Five Things you need to anticipate when backpack camping

By lwbg / October 25, 2016

When you plan to have an activity outdoors, your main concern is to have fun and enjoy the time you will spend with friends and family. However, it is also important that you anticipate certain mishaps that are quite possible when indulge in this kind of activity.
Backpacking is a great way to explore the outdoors. You will experience camping and trekking at the same time. What is great about it is that you will have the chance to go deeper into the wild and change your camp location when you rest.
backpack-campingIn order to bring the right backpacking and other items, you have to anticipate some bad things that might occur. Here are some of things you should prepare for:

  1. Weather usually changes when you least expect it. It is important that you anticipate such change because this is crucial to your safety. Listen to weather forecasts especially when you get to the site. When you see that the sky is clouding up and it seems like a storm is coming in, start building your camp on a good location. Do not camp in low areas. Look for a site where the water easily flows. A good place to stay is under the small trees.
  2. You can also injure yourself while backpacking. There is always a chance that you will slip, bump your head, cut yourself, or sprain your ankle. No matter how careful you are, this can always happen. This means that it is not enough that you have the coolest ultra lightweight backpacks alone. You should also have a complete first aid kit. Remember, a simple scratch can lead to severe infection if not treated right away.
  3. Expect to have a close encounter with wild creatures. Although this does not happen all the time, you still have to be prepared. There are many stories of an encounter with a grizzly bear. When you see one, stay still and avoid making eye contact. Some experts suggest that you let the bear know that you are human by waving your hand. Do this if the bear is looking at you, if not slowly walk away and find a place to hide. If it attacks you, lie to your side and curl like a ball. Try not to make any sound or fight the bear back. Make sure that the bear is gone before you stand up to find help.
  4. Your backpack should not only contain lightweight backpacking, it should also have supplies. Make sure that you pack your food well to avoid it from spilling. Anticipate shortage in food and water as well. Although you may have packed the food well, you might be extra hungry and need additional boost. It does not hurt to bring extra food for the road. Bring extra water as well. You will not always find potable water in your expected water source.
  5. Dealing with bugs, mosquitoes, and other insects is definite. This is something you should always anticipate when outdoors. Bring insect repellants because although they are small, they can ruin a good adventure.

When you take your lightweight backpacking tent to explore the outdoors, it does not always mean fun. You also have to prepare for things that are not as fun, so that you will have a better experience.

backpacking-campCamping For Boys, by H.W. Gibson




It is great fun to live in the glorious open air, fragrant with the smell of the woods and flowers; it is fun to swim and fish and hike it over the hills; it is fun to sit about the open fire and spin yarns, or watch in silence the glowing em­bers; but the greatest fun of all is to win the love and con­fidence of some boy who has been a trouble to himself and everybody else, and help him to become a man.–H. M. Burr.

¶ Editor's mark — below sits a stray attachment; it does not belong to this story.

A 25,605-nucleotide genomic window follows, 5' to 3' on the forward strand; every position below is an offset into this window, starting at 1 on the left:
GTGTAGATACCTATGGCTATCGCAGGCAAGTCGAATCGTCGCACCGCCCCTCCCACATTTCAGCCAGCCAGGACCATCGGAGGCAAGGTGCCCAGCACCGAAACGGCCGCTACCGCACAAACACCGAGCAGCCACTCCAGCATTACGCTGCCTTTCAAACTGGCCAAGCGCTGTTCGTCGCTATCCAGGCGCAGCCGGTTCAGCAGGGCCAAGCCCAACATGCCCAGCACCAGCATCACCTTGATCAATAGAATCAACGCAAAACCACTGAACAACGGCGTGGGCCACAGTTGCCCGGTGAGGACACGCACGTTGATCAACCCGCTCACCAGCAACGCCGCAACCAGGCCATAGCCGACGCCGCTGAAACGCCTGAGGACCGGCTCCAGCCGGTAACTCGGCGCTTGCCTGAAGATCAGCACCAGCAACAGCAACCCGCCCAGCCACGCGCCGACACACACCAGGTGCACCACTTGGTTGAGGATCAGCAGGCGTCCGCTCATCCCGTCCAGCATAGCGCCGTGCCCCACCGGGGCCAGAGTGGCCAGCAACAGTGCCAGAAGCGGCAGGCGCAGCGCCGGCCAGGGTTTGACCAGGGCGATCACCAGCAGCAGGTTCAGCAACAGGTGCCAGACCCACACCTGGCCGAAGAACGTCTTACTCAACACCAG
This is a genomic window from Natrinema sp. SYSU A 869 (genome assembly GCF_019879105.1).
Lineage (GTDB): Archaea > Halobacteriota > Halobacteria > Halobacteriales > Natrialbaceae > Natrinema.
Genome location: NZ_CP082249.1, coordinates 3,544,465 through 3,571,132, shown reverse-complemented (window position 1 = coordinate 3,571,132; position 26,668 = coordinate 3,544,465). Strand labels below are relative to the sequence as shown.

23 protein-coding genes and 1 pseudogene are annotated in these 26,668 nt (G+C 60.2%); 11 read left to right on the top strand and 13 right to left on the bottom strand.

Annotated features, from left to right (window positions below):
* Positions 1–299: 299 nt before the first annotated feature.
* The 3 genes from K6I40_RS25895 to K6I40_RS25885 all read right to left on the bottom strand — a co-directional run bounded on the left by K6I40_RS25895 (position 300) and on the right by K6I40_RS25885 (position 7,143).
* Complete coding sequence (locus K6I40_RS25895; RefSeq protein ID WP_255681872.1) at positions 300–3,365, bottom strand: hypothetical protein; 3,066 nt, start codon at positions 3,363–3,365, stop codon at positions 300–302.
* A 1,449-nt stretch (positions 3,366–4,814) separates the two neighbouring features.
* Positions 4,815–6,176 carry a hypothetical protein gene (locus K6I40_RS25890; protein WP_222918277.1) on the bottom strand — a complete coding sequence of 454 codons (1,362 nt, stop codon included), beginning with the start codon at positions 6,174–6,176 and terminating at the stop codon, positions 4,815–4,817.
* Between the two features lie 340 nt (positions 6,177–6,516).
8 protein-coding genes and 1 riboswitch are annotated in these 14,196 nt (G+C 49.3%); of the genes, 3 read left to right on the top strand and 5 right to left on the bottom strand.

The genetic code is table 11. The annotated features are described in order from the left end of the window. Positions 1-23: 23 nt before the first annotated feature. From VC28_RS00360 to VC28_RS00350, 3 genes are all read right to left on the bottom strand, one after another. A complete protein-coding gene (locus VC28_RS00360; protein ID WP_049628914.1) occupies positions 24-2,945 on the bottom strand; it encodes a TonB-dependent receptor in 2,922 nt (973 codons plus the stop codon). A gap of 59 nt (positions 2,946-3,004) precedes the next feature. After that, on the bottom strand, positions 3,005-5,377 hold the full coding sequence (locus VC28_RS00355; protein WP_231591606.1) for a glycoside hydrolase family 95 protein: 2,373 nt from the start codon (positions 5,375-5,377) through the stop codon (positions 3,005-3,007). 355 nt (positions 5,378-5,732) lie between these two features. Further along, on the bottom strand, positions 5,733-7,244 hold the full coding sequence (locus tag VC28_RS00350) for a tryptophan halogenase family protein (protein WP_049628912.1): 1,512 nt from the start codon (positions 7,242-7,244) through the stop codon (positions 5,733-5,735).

The summer time is a period of moral deteriora­tion with most boys. Free from restraint of school and many times of home, boys wander during the vacation time into paths of wrongdoing largely be­cause of a lack of directed play life and a natural outlet for the expenditure of their surplus energy. The vacation problem therefore becomes a serious one for both the boy and his parent. Camping offers a solution.

The Need

“A boy in the process of growing needs the out­doors. He needs room and range. He needs the tonic of the hills, the woods and streams. He needs to walk under the great sky, and com­mune with the stars. He needs to place himself where nature can speak to him. He ought to get close to the soil. He ought to be toughened by sun and wind, rain and cold. Noth­ing can take the place, for the boy, of stout physique, robust health, good blood, firm muscles, sound nerves, for these are the conditions of char­acter and efficiency. The early teens are the most important years for the boy physically… Through the ages of thirteen and fifteen the more he can be in the open, free from social engagements and from continuous labor or study, the better. He should fish, swim, row and sail, roam the woods and the waters, get plenty of vigorous action, have interesting, healthful things to think about.
–Prof. C. W. Votaw.

The Purpose

This is the real purpose of camping–“something to do, something to think about, something to en­joy in the woods, with a view always to character­-building”–this is the way Ernest Thompson-Seton, that master wood-craftsman, puts it. Character build­ing! What a great objective! It challenges the best that is in a man or boy. Camping is an experi­ence, not an institution. It is an experience which every live, full-blooded, growing boy longs for, and happy the day of his realization. At the first sign of spring, back yards blossom forth with tents of endless variety. To sleep out, to cook food, to search for nature’s fascinating secrets, to make things–all are but the expression of that in­stinct for freedom of living in the great out-of-­doors which God created within him.

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